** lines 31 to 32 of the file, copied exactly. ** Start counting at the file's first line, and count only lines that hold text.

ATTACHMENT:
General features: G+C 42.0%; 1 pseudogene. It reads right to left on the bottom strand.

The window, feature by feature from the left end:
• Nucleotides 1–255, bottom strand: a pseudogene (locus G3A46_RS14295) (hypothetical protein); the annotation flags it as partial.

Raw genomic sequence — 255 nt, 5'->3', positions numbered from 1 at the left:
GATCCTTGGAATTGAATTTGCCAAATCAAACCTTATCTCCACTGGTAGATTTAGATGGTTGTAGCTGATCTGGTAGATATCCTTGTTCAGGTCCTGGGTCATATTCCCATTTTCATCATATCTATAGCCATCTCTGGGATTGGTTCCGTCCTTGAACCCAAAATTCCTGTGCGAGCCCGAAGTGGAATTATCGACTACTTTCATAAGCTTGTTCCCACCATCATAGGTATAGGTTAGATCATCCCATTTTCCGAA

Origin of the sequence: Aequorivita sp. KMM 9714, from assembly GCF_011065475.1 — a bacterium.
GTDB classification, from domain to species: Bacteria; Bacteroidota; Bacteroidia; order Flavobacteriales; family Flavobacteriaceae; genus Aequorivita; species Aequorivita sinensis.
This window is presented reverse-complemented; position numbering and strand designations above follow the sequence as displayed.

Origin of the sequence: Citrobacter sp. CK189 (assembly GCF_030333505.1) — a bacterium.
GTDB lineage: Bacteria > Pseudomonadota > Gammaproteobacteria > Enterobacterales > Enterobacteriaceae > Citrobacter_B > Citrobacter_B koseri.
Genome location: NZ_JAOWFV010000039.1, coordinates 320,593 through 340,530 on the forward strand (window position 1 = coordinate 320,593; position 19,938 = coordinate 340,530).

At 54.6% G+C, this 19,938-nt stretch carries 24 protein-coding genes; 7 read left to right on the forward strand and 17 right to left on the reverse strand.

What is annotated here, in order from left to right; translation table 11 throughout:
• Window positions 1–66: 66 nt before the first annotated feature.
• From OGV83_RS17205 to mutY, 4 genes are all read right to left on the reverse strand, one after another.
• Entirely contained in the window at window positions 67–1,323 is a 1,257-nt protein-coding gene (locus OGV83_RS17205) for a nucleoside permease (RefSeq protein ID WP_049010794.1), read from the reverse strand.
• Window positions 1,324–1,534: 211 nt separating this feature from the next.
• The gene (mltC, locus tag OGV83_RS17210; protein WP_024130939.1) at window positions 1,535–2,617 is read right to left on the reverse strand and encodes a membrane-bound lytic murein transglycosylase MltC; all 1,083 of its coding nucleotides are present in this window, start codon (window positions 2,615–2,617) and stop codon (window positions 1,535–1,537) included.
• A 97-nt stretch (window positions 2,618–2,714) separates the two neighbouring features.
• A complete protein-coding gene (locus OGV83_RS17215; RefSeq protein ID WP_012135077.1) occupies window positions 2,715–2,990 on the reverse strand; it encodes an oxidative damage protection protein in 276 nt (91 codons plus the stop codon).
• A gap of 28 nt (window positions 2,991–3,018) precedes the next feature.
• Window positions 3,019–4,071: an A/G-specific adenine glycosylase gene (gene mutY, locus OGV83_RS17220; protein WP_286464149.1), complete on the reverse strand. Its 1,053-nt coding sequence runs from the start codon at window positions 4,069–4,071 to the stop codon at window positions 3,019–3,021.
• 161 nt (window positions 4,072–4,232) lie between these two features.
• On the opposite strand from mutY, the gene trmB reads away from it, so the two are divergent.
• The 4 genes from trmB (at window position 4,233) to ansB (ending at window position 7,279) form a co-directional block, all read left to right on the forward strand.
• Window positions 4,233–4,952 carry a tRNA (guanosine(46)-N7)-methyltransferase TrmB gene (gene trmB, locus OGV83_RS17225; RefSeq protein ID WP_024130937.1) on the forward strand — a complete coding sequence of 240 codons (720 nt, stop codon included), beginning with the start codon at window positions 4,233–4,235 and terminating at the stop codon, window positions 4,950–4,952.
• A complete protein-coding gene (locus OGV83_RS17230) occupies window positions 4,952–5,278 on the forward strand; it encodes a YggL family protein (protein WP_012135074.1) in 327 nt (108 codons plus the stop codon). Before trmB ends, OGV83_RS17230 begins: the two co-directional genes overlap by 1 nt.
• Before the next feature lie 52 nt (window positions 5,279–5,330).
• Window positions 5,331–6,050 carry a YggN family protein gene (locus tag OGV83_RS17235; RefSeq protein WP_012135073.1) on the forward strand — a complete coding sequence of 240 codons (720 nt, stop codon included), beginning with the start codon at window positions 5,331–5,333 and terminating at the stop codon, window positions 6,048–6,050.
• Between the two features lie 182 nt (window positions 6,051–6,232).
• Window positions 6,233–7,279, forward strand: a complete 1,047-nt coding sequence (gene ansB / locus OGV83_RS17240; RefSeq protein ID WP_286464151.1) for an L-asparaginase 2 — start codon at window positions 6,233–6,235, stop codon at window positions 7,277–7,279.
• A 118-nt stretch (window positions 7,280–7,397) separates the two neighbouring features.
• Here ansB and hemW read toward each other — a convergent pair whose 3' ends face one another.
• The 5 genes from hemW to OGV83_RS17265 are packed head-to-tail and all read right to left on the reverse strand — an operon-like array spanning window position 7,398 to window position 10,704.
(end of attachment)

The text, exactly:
• Window positions 6,233–7,279, forward strand: a complete 1,047-nt coding sequence (gene ansB / locus OGV83_RS17240; RefSeq protein ID WP_286464151.1) for an L-asparaginase 2 — start codon at window positions 6,233–6,235, stop codon at window positions 7,277–7,279.
• A 118-nt stretch (window positions 7,280–7,397) separates the two neighbouring features.